The spectacle that took place two weeks ago at the home of Charlotte Parkhurst, a.k.a. the Mulch Lady, was awe-inspiring.
An army of city officials--representing code enforcement, streets, sanitation, fire, and neighborhood services--occupied the 7200 block of Eccles drive in Pleasant Grove as part of a five-day blitzkrieg designed to annihilate Parkhurst's mulch pile.
Armed with a fleet of dump trucks, Bobcats, and one gigantic backhoe, dozens of city workers spent eight hours a day tearing out and hauling off what neighbors estimated to be some 170 loads of wood chips, tree limbs, dirt, and other debris. The pile, the city says, amounted to an illegal dump that presented a fire hazard and potential flooding problems.
As the Dallas Observer reported earlier this year, ("Funny Girl," January 22), the pile also spawned a particularly nasty, homophobic-driven feud between Parkhurst and her gay neighbors that neither code inspectors nor Dallas police officers have been able to resolve for nearly a year.
Not surprisingly, the stubborn, combative Parkhurst did not stand idly by as the city made off with her mulch.
By midweek, Parkhurst finally lost her composure and allegedly threatened to blow off the head of a city employee, prompting her to be admitted as an outpatient to a Timberlawn Mental Health System hospital for the duration of the dig-out.
Some people, like Dallas City Council member Larry Duncan, who backed the operation, praise the city for finally taking action to resolve the public nuisance. But others, including a neighbor whose property the city was supposedly protecting by removing the mulch, say city officials overstepped their authority: The mulch is gone, but so is most of Parkhurst's one-acre yard.
What was once a pile of debris on a hill is now a V-shaped ravine that contains loose dirt and the exposed roots of dying trees, which neighbors say poses more of a run-off threat than the pile did at its most bloated.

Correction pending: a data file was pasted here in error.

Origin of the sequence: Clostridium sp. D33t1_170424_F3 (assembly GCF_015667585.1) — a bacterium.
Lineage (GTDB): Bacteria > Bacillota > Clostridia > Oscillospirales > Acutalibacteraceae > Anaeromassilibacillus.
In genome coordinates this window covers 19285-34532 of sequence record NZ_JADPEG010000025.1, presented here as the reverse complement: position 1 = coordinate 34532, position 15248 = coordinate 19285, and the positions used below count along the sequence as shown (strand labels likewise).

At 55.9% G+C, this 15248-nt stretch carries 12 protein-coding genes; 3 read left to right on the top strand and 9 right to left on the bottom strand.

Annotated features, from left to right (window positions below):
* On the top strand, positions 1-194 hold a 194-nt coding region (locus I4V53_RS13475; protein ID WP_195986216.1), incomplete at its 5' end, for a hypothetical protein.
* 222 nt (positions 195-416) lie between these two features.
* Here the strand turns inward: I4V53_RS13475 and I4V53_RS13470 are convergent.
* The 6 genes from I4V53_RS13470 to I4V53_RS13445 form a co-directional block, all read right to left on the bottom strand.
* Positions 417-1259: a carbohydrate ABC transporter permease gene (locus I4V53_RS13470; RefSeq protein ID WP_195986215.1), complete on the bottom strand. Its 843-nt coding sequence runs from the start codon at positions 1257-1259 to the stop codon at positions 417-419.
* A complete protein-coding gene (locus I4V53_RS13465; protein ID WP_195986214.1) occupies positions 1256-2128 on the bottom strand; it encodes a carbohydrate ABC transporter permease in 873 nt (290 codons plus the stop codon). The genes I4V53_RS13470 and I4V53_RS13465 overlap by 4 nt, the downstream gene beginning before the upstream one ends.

If the city can do this to Charlotte Parkhurst, whose stubbornness is largely to blame for the civic battle, some neighbors say they can only wonder whom the next target will be.
"It's like the Gestapo. They just came out there with revenge, that's what it looks like," says Shirley Turnipseed, who lives directly below Parkhurst. "That thing [the ravine] is like a canyon out there. It's shocking. Nobody's yard should have a pit in it like that."
Three days into the operation, Duane Parkhurst stands in his front yard and gawks at the activity surrounding him. Hours earlier, a city ambulance carried Charlotte Parkhurst off to Timberlawn. In her place, Duane holds down the fort, making sure that the five security cameras he has hidden in his yard are rolling.
On one side of the house, a backhoe stands precariously at the edge of the mulch pile, finally back in operation after it accidentally slid down the hill and nearly toppled on its side.
The machine's long crane lowers its head into the mulch, bites out a load, and swivels back around to the rear of a dump truck--one of dozens of city vehicles that are crawling along Eccles Drive.
On the opposite side of the house, a pair of Bobcats ramble over the Parkhurst property, extracting smaller loads of mulch that surround an above-ground swimming pool. Three emus watch the action lazily from inside a large outdoor pen that occupies the back corner of the Parkhurst lot.
Clusters of city employees stand about the house, watching the action with blank expressions remarkably similar to those of the emus. Other employees roam the street with walkie-talkies in their hands, cell phones to their ears, and beepers on their hips.
One of the men is Gary Middleton, a city employee who was supposedly overseeing the operation and who was the target of Charlotte Parkhurst's earlier threat. But Middleton, like the other city employees present, declines to discuss the threat or the details of the operation.
"I'm not authorized to speak with the press," says Middleton, who directs all questions to code enforcement boss Ramiro Lopez.
Lopez ordered his employees not to discuss the matter with reporters. Later, he refused to respond to repeated requests for comment.
The city began the operation on April 27, after it obtained a search warrant from a city magistrate who authorized the city to seize the mulch pile because it constituted illegally dumped solid waste. Last February, the city had ordered Parkhurst to cease her landscaping project and to remove her mulch pile. Parkhurst ignored the orders.
"This isn't funny anymore," Duane Parkhurst says, shouting over the sound of engines groaning and beeping. "They're like Gestapos. It's just like it's 1939."
"All it's over is a bunch of mulch that that bald-headed faggot didn't like," say James, who asked that his last name not be used because he's afraid the city will retaliate against him.